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NAO calls for clarity over shared services savings

Charlotte Jee Published 01 April 2014

Report says Cabinet Office needs to work with other departments to make the most of shared services programme


The Cabinet Office's Next Generation Shared Services programme is 'broadly on track', according to a report by the National Audit Office (NAO).

The plan, launched in December 2012 and led by the Cabinet Office, is for Whitehall departments to save money by sharing back-office administration functions such as finance, human resources and procurement services.

The government has launched two of the five shared service centres it is due to set up.

The first centre was created from the existing Swansea-based Department for Transport (DfT) shared service centre and is run by Arvato, with the second run by Steria, incorporating the current shared service centres of the Department for Work and Pensions, the Department for Environment, Food and Rural Affairs and the Department for Business, Innovation and Skills.

However, the Cabinet Office needs to work with departments to help them become 'intelligent customers' of shared services to ensure Whitehall gets the most value from the initiative, the NAO says.

The spending watchdog estimates that the implementation cost was between £44m and £95m, of which the Cabinet Office contributed £9.8m, though full implementation of the plan is expected to save £128m every year. The report says departments will need to be clear in their reporting of savings achieved through the initiative, as well as the savings that would have been achieved by reduced activity as a result of spending cuts.

The NAO recommends that the Cabinet Office works to make sure departments sign up to the standard operating model and do not implement unnecessary variations to service. It also says that the Cabinet Office needs to make sure it has access to robust, timely and comparable management information on the project, to monitor it and show that it has achieved value for money.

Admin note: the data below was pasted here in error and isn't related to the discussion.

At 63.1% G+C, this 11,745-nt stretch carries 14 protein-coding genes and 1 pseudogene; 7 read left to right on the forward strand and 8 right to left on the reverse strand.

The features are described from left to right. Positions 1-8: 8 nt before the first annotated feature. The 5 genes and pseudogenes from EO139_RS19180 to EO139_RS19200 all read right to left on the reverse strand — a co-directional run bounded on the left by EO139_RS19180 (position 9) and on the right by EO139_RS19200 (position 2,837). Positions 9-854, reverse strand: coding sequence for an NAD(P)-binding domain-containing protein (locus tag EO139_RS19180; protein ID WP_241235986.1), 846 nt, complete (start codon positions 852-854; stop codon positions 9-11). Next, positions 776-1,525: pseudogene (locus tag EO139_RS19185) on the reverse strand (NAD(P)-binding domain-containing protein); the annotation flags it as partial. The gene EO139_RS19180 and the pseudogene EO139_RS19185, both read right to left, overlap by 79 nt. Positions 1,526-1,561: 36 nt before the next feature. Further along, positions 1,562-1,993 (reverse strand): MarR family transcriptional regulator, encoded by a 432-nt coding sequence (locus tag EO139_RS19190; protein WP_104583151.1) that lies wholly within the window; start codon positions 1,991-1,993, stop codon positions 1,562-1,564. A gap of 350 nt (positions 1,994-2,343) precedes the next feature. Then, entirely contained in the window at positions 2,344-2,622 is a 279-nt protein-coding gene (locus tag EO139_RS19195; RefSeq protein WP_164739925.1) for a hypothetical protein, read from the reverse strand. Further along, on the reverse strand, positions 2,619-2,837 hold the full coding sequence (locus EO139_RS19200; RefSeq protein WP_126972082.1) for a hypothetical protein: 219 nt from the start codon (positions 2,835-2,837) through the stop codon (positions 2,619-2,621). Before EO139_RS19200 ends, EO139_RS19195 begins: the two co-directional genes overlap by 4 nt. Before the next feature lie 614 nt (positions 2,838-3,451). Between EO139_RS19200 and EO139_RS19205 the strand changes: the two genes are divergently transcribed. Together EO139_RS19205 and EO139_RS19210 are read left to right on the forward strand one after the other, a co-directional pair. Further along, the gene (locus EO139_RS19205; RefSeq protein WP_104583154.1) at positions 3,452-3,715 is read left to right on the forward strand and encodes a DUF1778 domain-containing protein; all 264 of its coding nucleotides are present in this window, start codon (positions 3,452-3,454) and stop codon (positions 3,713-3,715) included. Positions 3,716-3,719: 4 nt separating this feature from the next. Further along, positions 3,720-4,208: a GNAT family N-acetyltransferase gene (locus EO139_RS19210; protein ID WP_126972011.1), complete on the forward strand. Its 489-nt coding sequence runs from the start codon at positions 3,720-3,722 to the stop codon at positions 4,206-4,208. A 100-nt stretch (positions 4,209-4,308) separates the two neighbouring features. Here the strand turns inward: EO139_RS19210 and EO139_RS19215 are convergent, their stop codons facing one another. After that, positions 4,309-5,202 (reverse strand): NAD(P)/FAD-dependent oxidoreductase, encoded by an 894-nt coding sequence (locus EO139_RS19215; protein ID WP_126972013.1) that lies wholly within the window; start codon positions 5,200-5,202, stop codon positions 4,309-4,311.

However, the report cautions that 'previous NAO studies have found that the government, as a whole, had not been able to demonstrate value for money from these initiatives' and says that the Cabinet Office has only implemented two of the seven recommendations made by the Public Accounts Committee in 2012.

In response to the report, a Cabinet Office spokesperson said, "We are reforming Whitehall as part of our long-term economic plan to save taxpayers' money and ensure the country lives within its means.

"The National Audit Office says that our shared services programme is broadly on track. We will consider their recommendations in detail but we already know that there's more to do to slash duplication and ensure value for the taxpayer."

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